Micronutrient supplementation associated with decreased mortality among the critically ill
A review published in the July, 2011 issue of the journal Nutrition concludes that supplementation with vitamins and trace elements may help reduce the risk of dying in critically ill adults.
In their introduction, Janicke Visser and colleagues remark that micronutrient deficiencies can be the result of poor nutritional status in critically ill patients prior to hospitalization or result from the injury or illness itself. Inflammation caused by injury decreases circulating antioxidants, which can be exacerbated by the loss of bodily fluids. "These states of deficiency can affect various enzymatic functions and biochemical processes, resulting in poor wound healing, organ dysfunction, and altered immune status—all with adverse patient outcomes," the authors note.
For their analysis, the authors selected 18 randomized clinical trials involving parenteral/intravenous or oral supplementation of single or combined micronutrients in critically ill patients, in order to determine the effect of such supplementation on mortality, infectious complications and other end points. The nutrients commonly used in the trials included selenium, alpha-tocopherol, ascorbic acid, zinc and copper in varying doses.
Fourteen trials included in the analysis found a decrease in overall mortality and six indicated a reduction in 28 day mortality in association with micronutrient supplementation. Although no decrease in infectious complications or length of intensive care unit or hospital stay was indicated by the meta-analysis, a 31 percent decrease in mortality was associated with combined supplementation.
"The current evidence does suggest a potential benefit of micronutrient supplementation in critically ill adults in terms of some clinical outcomes," the authors write. "Once more, the conclusion is that there is a need for more large, multicenter, standardized, prospective randomized clinical trials to assess the effects of different types and doses of micronutrient supplementation in selected groups of patients with different types of critical illness, with a few such trials already underway. As more trials become available, it is further recommended that subgroup analyses be undertaken for specific critically ill patient groups to determine if certain homogeneous groups could derive more benefit from micronutrient supplementation at levels higher than those currently recommended."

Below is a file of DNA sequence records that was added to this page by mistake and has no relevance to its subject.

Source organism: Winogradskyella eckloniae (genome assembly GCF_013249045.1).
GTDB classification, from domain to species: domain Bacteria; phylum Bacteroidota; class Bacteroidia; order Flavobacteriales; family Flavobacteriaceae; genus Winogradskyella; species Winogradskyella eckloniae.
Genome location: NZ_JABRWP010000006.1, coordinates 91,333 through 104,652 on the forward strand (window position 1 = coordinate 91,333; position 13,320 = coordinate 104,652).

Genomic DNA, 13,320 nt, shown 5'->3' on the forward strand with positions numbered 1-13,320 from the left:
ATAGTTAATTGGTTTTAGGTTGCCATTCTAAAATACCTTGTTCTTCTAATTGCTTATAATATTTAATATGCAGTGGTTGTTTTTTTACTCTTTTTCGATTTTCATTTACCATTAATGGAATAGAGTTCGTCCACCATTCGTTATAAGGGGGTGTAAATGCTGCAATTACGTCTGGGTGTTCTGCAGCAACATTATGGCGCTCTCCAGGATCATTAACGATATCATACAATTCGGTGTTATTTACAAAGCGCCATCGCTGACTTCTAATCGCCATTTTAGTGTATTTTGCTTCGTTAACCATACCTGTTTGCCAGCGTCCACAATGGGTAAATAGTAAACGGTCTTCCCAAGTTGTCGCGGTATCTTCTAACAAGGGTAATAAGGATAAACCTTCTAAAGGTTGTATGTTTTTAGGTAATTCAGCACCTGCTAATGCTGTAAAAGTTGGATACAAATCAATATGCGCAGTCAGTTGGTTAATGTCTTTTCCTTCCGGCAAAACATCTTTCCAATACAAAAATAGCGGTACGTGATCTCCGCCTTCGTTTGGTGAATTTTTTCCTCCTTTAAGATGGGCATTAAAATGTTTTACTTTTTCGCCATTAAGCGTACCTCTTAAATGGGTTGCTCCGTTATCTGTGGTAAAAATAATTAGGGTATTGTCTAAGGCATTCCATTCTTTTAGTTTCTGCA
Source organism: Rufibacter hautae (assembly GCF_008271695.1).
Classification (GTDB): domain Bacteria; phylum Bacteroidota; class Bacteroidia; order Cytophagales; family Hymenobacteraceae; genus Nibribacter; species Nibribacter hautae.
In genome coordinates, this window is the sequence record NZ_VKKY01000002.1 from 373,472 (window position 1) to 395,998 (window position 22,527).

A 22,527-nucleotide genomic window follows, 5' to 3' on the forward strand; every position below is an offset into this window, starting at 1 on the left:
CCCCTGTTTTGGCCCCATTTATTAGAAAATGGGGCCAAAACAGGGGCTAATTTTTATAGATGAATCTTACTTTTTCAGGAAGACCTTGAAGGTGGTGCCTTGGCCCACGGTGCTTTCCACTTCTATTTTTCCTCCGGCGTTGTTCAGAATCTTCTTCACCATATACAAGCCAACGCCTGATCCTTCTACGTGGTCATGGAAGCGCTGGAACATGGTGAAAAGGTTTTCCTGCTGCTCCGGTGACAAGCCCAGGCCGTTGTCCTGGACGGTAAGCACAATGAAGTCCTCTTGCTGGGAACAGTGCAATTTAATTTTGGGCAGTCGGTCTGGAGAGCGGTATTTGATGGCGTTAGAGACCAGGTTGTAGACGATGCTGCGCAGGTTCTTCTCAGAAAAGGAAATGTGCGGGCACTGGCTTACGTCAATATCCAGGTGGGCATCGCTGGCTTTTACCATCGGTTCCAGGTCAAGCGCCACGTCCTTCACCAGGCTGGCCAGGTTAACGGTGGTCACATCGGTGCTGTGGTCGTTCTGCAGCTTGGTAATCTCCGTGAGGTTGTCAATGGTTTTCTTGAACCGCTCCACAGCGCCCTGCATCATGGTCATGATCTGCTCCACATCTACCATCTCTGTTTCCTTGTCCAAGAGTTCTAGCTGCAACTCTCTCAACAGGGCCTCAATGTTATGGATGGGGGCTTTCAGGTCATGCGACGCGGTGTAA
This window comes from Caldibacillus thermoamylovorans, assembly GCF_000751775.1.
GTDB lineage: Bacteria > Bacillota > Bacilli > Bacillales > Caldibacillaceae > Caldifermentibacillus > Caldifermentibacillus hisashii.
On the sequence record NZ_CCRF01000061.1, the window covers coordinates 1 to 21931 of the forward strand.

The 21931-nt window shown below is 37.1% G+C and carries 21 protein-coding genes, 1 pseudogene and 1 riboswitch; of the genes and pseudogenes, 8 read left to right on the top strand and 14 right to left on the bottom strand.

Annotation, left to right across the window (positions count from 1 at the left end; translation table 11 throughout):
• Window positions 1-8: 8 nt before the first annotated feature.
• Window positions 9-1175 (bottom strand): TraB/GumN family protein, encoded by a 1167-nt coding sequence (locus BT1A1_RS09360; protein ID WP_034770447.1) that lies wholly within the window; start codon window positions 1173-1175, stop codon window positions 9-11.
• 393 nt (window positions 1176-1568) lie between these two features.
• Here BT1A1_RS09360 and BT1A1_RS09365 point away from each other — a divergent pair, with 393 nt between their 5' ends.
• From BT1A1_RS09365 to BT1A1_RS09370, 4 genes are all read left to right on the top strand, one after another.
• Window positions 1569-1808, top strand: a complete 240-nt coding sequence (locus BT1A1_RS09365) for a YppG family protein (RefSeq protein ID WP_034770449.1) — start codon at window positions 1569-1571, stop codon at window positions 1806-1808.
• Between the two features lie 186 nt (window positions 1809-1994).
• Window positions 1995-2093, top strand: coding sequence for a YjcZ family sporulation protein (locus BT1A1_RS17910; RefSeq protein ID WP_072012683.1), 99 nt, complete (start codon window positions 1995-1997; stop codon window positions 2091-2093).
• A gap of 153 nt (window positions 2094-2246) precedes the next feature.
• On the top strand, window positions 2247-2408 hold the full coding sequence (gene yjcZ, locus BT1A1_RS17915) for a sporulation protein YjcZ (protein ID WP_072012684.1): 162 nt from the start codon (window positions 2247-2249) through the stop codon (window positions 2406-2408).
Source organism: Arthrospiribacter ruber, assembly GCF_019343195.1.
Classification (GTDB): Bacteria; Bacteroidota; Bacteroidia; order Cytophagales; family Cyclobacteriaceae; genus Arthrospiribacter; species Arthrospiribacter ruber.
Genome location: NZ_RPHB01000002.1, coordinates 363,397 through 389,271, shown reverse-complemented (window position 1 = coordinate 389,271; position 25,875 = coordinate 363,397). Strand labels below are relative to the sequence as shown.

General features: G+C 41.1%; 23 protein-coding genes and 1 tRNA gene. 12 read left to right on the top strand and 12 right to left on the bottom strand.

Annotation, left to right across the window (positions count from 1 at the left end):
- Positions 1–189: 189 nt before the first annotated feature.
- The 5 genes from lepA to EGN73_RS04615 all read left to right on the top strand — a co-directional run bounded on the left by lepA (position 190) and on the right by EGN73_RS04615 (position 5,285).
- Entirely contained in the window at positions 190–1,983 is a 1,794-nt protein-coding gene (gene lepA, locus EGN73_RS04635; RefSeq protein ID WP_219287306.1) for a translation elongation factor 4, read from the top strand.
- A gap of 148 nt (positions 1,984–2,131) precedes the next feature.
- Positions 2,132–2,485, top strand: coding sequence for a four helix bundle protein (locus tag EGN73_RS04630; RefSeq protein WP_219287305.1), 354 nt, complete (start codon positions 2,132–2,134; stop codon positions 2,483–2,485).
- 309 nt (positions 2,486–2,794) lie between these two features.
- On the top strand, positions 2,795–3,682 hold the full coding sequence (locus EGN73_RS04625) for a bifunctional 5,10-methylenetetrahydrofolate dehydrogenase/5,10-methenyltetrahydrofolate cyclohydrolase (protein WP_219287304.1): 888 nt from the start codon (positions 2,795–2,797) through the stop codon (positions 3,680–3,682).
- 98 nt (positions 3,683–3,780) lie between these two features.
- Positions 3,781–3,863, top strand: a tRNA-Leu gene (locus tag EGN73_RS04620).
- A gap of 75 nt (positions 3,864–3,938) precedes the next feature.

Trauma is a stressful event caused by either a mechanical or a chemical injury. Depending on its level, trauma can have serious short-term and long-term consequences. The role of healthy nutrition, both in promoting healing and in avoiding complications associated with trauma, has long been acknowledged in trauma recovery.
The body needs a certain amount of nutrients to maintain a constant, healthy state. This need is determined by the basal metabolic rate. Any external or internal trauma raises the metabolic rate, and greater amounts of oxygen and nutrients are required to supply enough fuel and amino acids for repair and recovery.
Biologically, it is difficult to achieve usual levels of nutrition after major trauma because many important nutrients are channeled into the healing effort. In addition, many trauma patients suffer from altered levels of consciousness, poor appetite, reduced digestive function, compromised blood circulation, and a radical alteration of normal daily routines.
The following vitamins and nutrients may aid the healing process:
Vitamin A—5000 to 10,000 international units (IU) daily
Vitamin C—1000 milligrams (mg) daily
Zinc—50 mg daily
L-arginine—9000 to 18,000 mg daily
L-ornithine—1000 mg daily
Glutamine—1000 to 3000 mg daily
Bromelain—500 mg daily
Glucosamine —1500 mg daily
Aloe — follow label directions
Curcumin—800 to 1600 mg daily
Omega-3 fatty acids—1400 mg EPA and 1000 mg DHA daily
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